10 Ways Alexa Can Help Visually Impaired People
Last Christmas I bought a second generation Amazon Echo for my partner and daughter who are both visually impaired, in an attempt to make our home more accessible for them. We love that Amazon have taken essentially an “environmental control system” and turned it into an everyday gadget that is growing popular in more households. Amazon paved the way to normalize a type of device that once was only for people with disabilities, and turned it into something anybody could find useful. Dare I say Amazon are leading the way in inclusive technology?
It took some time to get the hang of how you set up skills, routines and lists but a year on and a Echo Dot addition later, I can’t imagine life without Alexa in it!
Here’s the run down of the top 10 functions both my partner and 6-year-old use Alexa for that makes life easier for them being visually impaired.
1. Syncing with iOS/Google Calendars.
This was actually one of my top picks that sealed the deal for us. Like many people, I primarily use my phone calendar (Google) to keep track of the family’s hospital appointments, when bills were due, events coming up etc. We paired this with a large print wall calendar and I’d just update it in large, bold writing for Mark to read. Only as his eye condition worsened, large print materials simply weren’t cutting it anymore. That’s where Alexa saved the day. No longer does he have to ask me what is on the agenda for the day/week or month even. I simply synced my Google calendar on my Android phone via the Alexa app and asks his own personal assistant, Alexa for a brief for the day!
Having Alexa read the calendar equally benefits our Abbie. She’ll ask Alexa things like, “how many sleeps until Monday?” as she’s still getting the hang of the days of the week but knows Monday is when school re-starts. If she has an event coming up she can also say, “Alexa, how many days until my dance class?”
2. Adding items to the food shopping list.
Like most mums, the big food shopping is left up to me in our house. Yet despite my best efforts, my partner always finds something I’ve missed to moan about. With Alexa’s “Shopping List” feature synced with our Morrison’s account, anything my partner asks Alexa to add to the shopping list will end up automatically in my Morrison’s basket when I go to shop online. It saves a lot of arguments. I’m still waiting for one of the girls to realize how easy it is to add things, as I’m sure they’ll try sneaking in chocolate or ice cream hoping Mummy doesn’t notice!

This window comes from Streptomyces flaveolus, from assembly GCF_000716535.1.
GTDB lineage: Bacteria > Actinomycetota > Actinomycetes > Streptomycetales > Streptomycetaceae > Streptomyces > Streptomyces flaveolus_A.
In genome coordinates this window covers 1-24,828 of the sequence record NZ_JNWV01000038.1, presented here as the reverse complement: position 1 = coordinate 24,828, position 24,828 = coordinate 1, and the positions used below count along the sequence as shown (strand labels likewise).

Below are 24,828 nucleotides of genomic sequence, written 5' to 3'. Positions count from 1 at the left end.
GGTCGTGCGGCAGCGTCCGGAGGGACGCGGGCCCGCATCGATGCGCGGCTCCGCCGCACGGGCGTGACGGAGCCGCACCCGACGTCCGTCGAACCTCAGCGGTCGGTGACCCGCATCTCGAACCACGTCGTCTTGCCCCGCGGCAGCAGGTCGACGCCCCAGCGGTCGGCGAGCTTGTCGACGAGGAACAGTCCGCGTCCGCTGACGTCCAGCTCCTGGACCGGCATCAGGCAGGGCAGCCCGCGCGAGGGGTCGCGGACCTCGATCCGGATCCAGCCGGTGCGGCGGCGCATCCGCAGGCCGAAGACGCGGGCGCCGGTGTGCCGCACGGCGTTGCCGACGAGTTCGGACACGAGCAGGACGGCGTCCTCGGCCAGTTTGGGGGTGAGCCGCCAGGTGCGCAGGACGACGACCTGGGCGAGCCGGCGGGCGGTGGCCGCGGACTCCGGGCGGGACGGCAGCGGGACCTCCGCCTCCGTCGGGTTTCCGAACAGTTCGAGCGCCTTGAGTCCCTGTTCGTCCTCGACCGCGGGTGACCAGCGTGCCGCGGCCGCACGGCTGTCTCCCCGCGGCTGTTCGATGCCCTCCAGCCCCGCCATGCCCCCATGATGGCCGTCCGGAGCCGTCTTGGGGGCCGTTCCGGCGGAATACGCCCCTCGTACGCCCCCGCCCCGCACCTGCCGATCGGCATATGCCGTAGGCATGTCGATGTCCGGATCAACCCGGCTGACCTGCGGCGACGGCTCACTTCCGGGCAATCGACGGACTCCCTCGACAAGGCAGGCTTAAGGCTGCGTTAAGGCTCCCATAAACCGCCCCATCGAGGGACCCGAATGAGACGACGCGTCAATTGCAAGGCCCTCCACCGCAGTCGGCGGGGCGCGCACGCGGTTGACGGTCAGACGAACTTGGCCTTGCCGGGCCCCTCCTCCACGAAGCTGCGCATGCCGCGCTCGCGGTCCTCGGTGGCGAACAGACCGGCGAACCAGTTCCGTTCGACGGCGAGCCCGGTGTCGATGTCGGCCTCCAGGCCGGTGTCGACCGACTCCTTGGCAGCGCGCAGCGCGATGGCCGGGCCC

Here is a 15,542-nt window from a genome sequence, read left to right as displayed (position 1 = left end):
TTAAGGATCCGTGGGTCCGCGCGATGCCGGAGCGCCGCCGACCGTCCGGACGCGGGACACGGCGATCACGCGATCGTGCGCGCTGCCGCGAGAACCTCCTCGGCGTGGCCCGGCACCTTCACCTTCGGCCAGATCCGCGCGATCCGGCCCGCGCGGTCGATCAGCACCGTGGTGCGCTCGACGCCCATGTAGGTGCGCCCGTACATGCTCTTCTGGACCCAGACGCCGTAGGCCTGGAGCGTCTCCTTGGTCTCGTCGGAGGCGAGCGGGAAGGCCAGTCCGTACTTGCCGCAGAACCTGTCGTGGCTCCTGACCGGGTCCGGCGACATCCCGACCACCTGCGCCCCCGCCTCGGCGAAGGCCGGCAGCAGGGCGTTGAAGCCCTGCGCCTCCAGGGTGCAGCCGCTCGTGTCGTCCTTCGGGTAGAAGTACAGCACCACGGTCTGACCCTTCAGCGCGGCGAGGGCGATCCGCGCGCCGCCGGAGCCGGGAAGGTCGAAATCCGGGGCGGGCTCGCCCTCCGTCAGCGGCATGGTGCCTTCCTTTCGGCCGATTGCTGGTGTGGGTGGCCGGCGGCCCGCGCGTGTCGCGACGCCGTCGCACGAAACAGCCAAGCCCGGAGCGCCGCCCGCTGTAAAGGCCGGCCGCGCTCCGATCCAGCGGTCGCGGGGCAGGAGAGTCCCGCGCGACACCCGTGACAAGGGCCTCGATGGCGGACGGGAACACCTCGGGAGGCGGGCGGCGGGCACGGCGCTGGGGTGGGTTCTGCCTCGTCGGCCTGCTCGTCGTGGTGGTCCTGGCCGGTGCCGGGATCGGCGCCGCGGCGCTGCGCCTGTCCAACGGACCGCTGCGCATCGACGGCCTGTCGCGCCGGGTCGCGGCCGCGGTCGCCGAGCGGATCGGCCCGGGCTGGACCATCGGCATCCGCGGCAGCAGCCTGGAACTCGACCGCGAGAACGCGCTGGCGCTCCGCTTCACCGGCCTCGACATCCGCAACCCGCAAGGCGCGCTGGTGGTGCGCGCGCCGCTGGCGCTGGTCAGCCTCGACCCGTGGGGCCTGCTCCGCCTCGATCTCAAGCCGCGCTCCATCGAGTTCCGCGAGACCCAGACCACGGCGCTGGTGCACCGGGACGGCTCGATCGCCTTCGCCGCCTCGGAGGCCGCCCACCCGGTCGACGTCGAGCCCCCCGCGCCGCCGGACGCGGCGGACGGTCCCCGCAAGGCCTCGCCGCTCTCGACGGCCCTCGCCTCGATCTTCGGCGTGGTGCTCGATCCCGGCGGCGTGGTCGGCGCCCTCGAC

3. Use of Alexa compatible plugs.
We haven’t actually done this yet as we are moving early next year, but it is high on our list as an essential accessibility feature in the new home — both for me as a wheelchair user and my partner and daughter with VI. Not often do we find a tool that aids both worlds, so this gets a double thumbs up from us!
Getting an Alexa compatible plug pack will enable all of us to operate anything that runs on electricity in the home by voice activation — lights, TV, radio, burglar alarms — you name it. For Mark and Abbie in particular, it’ll stop the dilemma of finding the right switches and buttons among the many remote controls we’ve accumulated, and unplugging things to save money only to have to search through a maze of wires to plug it back in later. Paired with a Hive or Nest thermostat Mark would be able to operate the heating independently without me or another sighted person there.
4. Radio function.